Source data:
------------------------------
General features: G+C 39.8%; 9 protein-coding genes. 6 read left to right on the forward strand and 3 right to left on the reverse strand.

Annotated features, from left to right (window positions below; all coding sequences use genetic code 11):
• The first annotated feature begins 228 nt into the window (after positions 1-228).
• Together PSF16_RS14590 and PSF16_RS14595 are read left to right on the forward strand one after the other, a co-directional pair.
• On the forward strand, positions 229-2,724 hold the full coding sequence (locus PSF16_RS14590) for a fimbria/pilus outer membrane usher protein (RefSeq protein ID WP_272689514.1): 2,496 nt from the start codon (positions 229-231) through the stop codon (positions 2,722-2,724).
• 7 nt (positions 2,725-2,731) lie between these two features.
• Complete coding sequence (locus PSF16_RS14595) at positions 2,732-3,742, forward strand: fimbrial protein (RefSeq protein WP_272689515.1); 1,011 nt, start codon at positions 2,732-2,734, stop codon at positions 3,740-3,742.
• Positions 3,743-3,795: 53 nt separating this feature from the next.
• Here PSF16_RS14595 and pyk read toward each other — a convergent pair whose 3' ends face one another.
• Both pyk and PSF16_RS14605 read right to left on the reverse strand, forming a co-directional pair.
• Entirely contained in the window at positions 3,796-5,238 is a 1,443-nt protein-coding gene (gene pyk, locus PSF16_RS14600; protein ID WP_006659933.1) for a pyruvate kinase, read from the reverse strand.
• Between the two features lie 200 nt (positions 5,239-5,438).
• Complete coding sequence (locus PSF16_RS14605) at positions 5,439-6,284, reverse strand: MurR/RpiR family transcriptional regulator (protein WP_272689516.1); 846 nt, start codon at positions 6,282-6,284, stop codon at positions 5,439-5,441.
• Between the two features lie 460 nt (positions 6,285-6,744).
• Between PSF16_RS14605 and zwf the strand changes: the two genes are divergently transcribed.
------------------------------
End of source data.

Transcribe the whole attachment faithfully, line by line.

General features: G+C 39.8%; 9 protein-coding genes. 6 read left to right on the forward strand and 3 right to left on the reverse strand.

Annotated features, from left to right (window positions below; all coding sequences use genetic code 11):
• The first annotated feature begins 228 nt into the window (after positions 1-228).
• Together PSF16_RS14590 and PSF16_RS14595 are read left to right on the forward strand one after the other, a co-directional pair.
• On the forward strand, positions 229-2,724 hold the full coding sequence (locus PSF16_RS14590) for a fimbria/pilus outer membrane usher protein (RefSeq protein ID WP_272689514.1): 2,496 nt from the start codon (positions 229-231) through the stop codon (positions 2,722-2,724).
• 7 nt (positions 2,725-2,731) lie between these two features.
• Complete coding sequence (locus PSF16_RS14595) at positions 2,732-3,742, forward strand: fimbrial protein (RefSeq protein WP_272689515.1); 1,011 nt, start codon at positions 2,732-2,734, stop codon at positions 3,740-3,742.
• Positions 3,743-3,795: 53 nt separating this feature from the next.
• Here PSF16_RS14595 and pyk read toward each other — a convergent pair whose 3' ends face one another.
• Both pyk and PSF16_RS14605 read right to left on the reverse strand, forming a co-directional pair.
• Entirely contained in the window at positions 3,796-5,238 is a 1,443-nt protein-coding gene (gene pyk, locus PSF16_RS14600; protein ID WP_006659933.1) for a pyruvate kinase, read from the reverse strand.
• Between the two features lie 200 nt (positions 5,239-5,438).
• Complete coding sequence (locus PSF16_RS14605) at positions 5,439-6,284, reverse strand: MurR/RpiR family transcriptional regulator (protein WP_272689516.1); 846 nt, start codon at positions 6,282-6,284, stop codon at positions 5,439-5,441.
• Between the two features lie 460 nt (positions 6,285-6,744).
• Between PSF16_RS14605 and zwf the strand changes: the two genes are divergently transcribed.